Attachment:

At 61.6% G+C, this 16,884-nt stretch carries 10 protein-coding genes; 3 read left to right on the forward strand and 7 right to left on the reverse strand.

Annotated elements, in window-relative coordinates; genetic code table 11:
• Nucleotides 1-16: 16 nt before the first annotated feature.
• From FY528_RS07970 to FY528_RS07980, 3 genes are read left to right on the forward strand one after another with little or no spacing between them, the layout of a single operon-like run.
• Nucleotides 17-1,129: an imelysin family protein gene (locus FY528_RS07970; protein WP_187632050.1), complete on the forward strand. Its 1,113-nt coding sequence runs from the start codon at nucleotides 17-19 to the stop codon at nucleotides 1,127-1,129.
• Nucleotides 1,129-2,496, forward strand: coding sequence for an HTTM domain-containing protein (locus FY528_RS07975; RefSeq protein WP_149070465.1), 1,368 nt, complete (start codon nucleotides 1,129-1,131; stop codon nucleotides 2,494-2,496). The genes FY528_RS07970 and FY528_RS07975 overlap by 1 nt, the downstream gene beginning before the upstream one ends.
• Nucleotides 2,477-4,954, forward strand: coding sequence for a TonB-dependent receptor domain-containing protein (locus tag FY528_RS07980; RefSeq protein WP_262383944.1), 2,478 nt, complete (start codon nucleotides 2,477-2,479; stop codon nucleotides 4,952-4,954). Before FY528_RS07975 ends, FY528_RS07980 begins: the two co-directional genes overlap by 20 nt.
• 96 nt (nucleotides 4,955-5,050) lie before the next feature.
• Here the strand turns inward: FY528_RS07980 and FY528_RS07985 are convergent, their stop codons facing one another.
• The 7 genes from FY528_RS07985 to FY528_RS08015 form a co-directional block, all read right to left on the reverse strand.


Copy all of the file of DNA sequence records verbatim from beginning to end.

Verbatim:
At 61.6% G+C, this 16,884-nt stretch carries 10 protein-coding genes; 3 read left to right on the forward strand and 7 right to left on the reverse strand.

Annotated elements, in window-relative coordinates; genetic code table 11:
• Nucleotides 1-16: 16 nt before the first annotated feature.
• From FY528_RS07970 to FY528_RS07980, 3 genes are read left to right on the forward strand one after another with little or no spacing between them, the layout of a single operon-like run.
• Nucleotides 17-1,129: an imelysin family protein gene (locus FY528_RS07970; protein WP_187632050.1), complete on the forward strand. Its 1,113-nt coding sequence runs from the start codon at nucleotides 17-19 to the stop codon at nucleotides 1,127-1,129.
• Nucleotides 1,129-2,496, forward strand: coding sequence for an HTTM domain-containing protein (locus FY528_RS07975; RefSeq protein WP_149070465.1), 1,368 nt, complete (start codon nucleotides 1,129-1,131; stop codon nucleotides 2,494-2,496). The genes FY528_RS07970 and FY528_RS07975 overlap by 1 nt, the downstream gene beginning before the upstream one ends.
• Nucleotides 2,477-4,954, forward strand: coding sequence for a TonB-dependent receptor domain-containing protein (locus tag FY528_RS07980; RefSeq protein WP_262383944.1), 2,478 nt, complete (start codon nucleotides 2,477-2,479; stop codon nucleotides 4,952-4,954). Before FY528_RS07975 ends, FY528_RS07980 begins: the two co-directional genes overlap by 20 nt.
• 96 nt (nucleotides 4,955-5,050) lie before the next feature.
• Here the strand turns inward: FY528_RS07980 and FY528_RS07985 are convergent, their stop codons facing one another.
• The 7 genes from FY528_RS07985 to FY528_RS08015 form a co-directional block, all read right to left on the reverse strand.